Labor has unveiled its plan to “kickstart” battery manufacturing in Australia with a $100 million precinct in Queensland, a new Industry Growth Centre and a national strategy.
Opposition Leader Anthony Albanese and Shadow Industry Minister Ed Husic made the election pledge in Gladstone on Thursday.
At the centre of the plan is a $100 million equity injection into a new Battery Manufacturing Precinct in Gladstone in partnership with the Queensland state government.
The land for the precinct in Gladstone will likely be made available by the state government.
A Labor government will also launch a National Battery Strategy and launch a Powering Australia Industry Growth Centre as part of the plan if it wins next week’s federal election.
Labor’s plan is about ensuring the full value of Australia’s critical minerals are realised locally, Mr Husic said.
“We’ve got the people, we’ve got the resources, we’ve got the capital: We just haven’t had government willing to bring it all together and ensure that we manufacture batteries here in Australia,” Mr Husic told InnovationAus.com.
“We know the demand for batteries here is significant, not just to power EVs – as important as that is – but energy storage systems will be critical and meeting the needs of industry and businesses, along with a huge appetite from households to store energy generated from their rooftop solar.
“Australians and people overseas would be scratching their heads wondering if we have such a huge supply of the resources that go into making batteries, why aren’t we making them here instead of importing the massive costs from someone else overseas?”
Mr Albanese said the plan would help to “rebuild manufacturing” in Australia and improve sovereign capability in the space.
The new Growth Centre, which would join the existing six centres in priority areas, would offer advanced technology and skills development for businesses looking to locally manufacture renewable energy technologies.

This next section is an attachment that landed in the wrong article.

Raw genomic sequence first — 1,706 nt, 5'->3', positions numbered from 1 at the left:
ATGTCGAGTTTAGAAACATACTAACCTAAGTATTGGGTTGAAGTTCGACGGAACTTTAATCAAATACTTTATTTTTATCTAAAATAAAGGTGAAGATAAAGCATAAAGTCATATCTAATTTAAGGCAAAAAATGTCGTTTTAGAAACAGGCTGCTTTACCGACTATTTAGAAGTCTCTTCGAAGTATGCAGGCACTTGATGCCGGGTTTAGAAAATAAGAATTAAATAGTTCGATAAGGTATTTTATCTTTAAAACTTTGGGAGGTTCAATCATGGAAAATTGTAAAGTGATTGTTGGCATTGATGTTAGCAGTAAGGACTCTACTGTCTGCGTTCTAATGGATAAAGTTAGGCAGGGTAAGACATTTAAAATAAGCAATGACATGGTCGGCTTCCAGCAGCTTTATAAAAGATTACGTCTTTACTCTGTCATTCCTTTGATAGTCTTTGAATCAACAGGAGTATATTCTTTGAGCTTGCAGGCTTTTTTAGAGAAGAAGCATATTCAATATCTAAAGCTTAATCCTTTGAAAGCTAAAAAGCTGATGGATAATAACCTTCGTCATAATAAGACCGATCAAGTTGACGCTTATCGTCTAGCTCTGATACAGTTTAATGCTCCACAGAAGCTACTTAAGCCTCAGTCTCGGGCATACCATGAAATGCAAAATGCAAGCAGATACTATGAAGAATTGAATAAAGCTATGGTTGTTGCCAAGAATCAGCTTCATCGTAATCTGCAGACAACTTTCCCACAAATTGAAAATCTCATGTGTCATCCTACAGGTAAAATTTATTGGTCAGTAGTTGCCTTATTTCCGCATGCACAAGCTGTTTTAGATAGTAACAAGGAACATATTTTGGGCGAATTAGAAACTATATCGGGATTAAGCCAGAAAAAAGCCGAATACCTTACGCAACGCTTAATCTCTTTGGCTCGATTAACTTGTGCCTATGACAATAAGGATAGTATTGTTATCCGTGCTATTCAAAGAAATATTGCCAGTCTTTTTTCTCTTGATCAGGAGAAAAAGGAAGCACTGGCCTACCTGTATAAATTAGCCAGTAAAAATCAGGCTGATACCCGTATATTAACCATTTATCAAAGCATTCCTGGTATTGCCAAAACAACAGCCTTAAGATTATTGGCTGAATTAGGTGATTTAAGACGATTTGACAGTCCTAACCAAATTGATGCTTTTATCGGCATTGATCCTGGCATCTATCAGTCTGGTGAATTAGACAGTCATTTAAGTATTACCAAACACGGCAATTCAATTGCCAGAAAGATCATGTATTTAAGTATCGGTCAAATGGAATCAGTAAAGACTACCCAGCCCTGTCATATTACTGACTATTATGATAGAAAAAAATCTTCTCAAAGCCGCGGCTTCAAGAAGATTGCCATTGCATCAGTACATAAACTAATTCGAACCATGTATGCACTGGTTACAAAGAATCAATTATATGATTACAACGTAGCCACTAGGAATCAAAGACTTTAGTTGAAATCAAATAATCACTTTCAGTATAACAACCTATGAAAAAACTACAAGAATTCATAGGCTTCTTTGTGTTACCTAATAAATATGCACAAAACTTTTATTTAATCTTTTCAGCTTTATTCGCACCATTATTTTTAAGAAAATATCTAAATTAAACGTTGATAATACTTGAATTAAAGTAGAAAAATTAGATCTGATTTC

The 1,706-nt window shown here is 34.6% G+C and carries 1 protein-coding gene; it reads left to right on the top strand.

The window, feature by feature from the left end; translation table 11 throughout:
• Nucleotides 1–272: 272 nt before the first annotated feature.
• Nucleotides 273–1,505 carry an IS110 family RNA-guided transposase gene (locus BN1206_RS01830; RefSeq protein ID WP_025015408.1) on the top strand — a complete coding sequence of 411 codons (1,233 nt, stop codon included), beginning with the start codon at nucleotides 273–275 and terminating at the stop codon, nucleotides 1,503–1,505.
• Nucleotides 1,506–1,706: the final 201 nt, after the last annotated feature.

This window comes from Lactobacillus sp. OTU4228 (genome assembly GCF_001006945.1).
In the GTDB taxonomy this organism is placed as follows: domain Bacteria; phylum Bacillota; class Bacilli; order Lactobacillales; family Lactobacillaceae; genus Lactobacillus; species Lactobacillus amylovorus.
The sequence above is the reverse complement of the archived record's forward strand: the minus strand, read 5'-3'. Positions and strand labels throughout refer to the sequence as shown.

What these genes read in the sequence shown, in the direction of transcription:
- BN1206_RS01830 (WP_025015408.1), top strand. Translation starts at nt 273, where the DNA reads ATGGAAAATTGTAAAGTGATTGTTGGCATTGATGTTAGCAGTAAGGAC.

It will also offer mentoring to SMEs and help with working with larger Australian and international companies, Mr Husic said.
“We want it to help scale up firms that want to be involved in a range of activities in the value chain, particularly cell manufacture, but again the Future Battery Industries CRC has identified a lot of work that can be done and should be done, and we’re keen to make that a focus of the Industry Growth Centre.”
A recent report commissioned by the Future Battery Industries Cooperative Research Centre found that a national battery strategy could create up to 34,700 jobs and $7.4 billion in economic activity by 2030.
“That is how exciting the opportunities are, but we need to make sure that we seize those opportunities, and that is what federal Labor wants to do,” Mr Albanese said.
The federal Opposition said the Coalition has “missed vital opportunities” to build a local battery manufacturing industry.
“[The government will] back refining and processing but won’t take the next big step. Industry is prepared to step up but they would also appreciate a signal of commitments of interest out of government, and we’re determined to provide that,” Mr Husic said.
The national strategy will aim to make Australian batteries as recognisable as Holden cars once were, Labor said.
“There’s $100 million to help set up the battery precinct but the big focus longer-term is on the result of the national battery manufacturing strategy – we’ll work from there on the next steps,” Mr Husic said.
A Quad Tech Network report late last year found that Australia needs to secure battery value chains out of China, which it said controls a “strategic choke point” in global supply chains which it would weaponise for political or economic gain.
In its pre-budget submission, the Future Battery Industries CRC called for $1 billion in funding over five years for the sector from the Coalition’s Modern Manufacturing Initiative and a $750 million national battery institute.
The Western Australian and Queensland state governments have already unveiled battery industry strategies.
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